Answering the Tough Questions


John Stonestreet

A few weeks ago, I came across a video that you might call “YouTube Gold.” That’s the phrase used these days for “an oldie-but-a-goodie” video. It was a classic Chuck Colson speech. He was speaking at a conference that was otherwise overly-academic.

But not Chuck. He spoke with passion and conviction. He pounded the pulpit. And, at the end, several hundred mostly academics erupted in a standing ovation. Seriously, you’ve got to see it.

Chuck made four points: four things that must characterize Christians today. I’m only going to give you the first two, not only because I want you to watch the whole thing, but also because his first two points are especially in need of repeating today.

First, Chuck said, Christians must develop a biblically-formed worldview. At other times and places, the broad cultural consensus may have lined up with Christian truth, but no more. Of course, that goes without saying today. Twenty years ago, when Chuck said this to his Grand Rapids audience, it was every bit as true, but not nearly as obvious.

Today, that you might be confronted in your Christian beliefs by someone with a deeply different perspective on life and the world is not a hypothetical scenario. At the neighborhood cookout, over the water cooler, across the Thanksgiving table, on  social media, it’s going to happen. Even worse, you might even be asked questions directly, in a setting where you hold the minority viewpoint. A viewpoint that’s not only considered to be wrong but considered to be dangerous.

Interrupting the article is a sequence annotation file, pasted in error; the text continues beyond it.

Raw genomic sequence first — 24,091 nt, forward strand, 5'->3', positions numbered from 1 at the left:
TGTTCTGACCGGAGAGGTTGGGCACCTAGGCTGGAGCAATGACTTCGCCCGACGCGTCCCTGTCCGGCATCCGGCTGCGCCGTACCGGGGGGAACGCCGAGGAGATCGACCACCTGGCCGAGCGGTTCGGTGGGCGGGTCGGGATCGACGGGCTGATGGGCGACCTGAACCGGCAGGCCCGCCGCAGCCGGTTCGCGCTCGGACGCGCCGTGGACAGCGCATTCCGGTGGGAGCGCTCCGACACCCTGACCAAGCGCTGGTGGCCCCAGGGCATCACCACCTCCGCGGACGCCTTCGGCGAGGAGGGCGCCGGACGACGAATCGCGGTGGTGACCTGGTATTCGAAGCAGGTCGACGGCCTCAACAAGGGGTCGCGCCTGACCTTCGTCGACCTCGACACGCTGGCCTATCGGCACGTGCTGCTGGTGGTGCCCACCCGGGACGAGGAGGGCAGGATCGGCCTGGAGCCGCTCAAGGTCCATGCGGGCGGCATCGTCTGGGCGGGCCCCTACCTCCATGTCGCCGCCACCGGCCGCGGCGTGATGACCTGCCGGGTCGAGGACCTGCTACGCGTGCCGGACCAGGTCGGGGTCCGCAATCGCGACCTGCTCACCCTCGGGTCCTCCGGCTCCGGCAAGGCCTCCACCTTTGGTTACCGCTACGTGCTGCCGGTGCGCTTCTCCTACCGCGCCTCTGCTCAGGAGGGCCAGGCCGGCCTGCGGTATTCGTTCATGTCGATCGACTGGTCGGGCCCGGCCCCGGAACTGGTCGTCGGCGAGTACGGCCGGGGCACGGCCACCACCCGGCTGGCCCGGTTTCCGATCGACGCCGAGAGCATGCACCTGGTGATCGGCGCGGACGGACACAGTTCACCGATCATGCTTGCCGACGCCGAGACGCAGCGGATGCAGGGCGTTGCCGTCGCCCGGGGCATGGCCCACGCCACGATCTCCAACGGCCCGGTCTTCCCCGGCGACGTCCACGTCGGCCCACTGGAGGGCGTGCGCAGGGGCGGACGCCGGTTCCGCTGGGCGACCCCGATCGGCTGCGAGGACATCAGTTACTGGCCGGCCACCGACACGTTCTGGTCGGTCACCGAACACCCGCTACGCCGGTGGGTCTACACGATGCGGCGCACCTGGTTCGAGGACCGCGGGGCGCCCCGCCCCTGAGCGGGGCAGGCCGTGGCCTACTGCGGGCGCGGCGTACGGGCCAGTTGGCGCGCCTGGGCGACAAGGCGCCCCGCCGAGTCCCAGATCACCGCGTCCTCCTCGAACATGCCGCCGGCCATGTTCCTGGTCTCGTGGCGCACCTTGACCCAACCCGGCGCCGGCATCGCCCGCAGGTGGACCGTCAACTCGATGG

Which brings up Chuck’s second point. Not only do we need to develop a biblically formed worldview, he said, but we need to know that worldview well enough to defend it. This is exactly what Peter meant when he said to be prepared to give an answer for the hope that is within you.

It might be that your challenge comes about a particularly challenging issue in a particularly controversial environment. For example, an announcement that your local public library is hosting Drag Queen Story Hour for kids. Or your kid’s school wants to integrate restrooms by gender identity. Or your neighbor, who you know and love, but who always drops racist comments. Or your radical environmentalist relative who drops an opinion bomb over a family dinner.

Silence, pretending you didn’t hear, and exiting stage-left aren’t good options. So, how should you respond?

Answering these and other tough questions with clarity and conviction is the subject of our next Colson Center Short Course, which begins August 6.

Over the next four weeks, beginning tomorrow night, the Colson Center is hosting a short course on four of these confusing, challenging subject areas. It’s all online, taught by four incredible thinkers and communicators: Andrew Walker will help you navigate the issue of transgenderism; Jay Richards, a senior fellow at the Discovery Institute, will help us understand the science and politics of the climate change debate; Ryan Bomberger, founder of the Radiance Foundation, will walk us through the thorny issue of race in America and in the Church. And finally, Sandra Glahn of Dallas Theological Seminary will help us think through the implications of the #MeToo movement and the sexual abuse crisis in the Church.

Each Short Course session begins at 8 PM Eastern, and the live online interaction includes time for Q&A. If you have to miss a live session, no problem. Each session is recorded, and the link is sent out to all of our participants.

The question isn’t why should you sign up for this course. In light of the conversations we are all facing, the question is why shouldn’t we be better prepared. As Chuck said in that speech two decades ago, every Christian must know the Christian worldview well enough to defend it. When we don’t, we remain silent, and then bad ideas rule the day.

Faithfulness to Christ today means being prepared. This short course can help.


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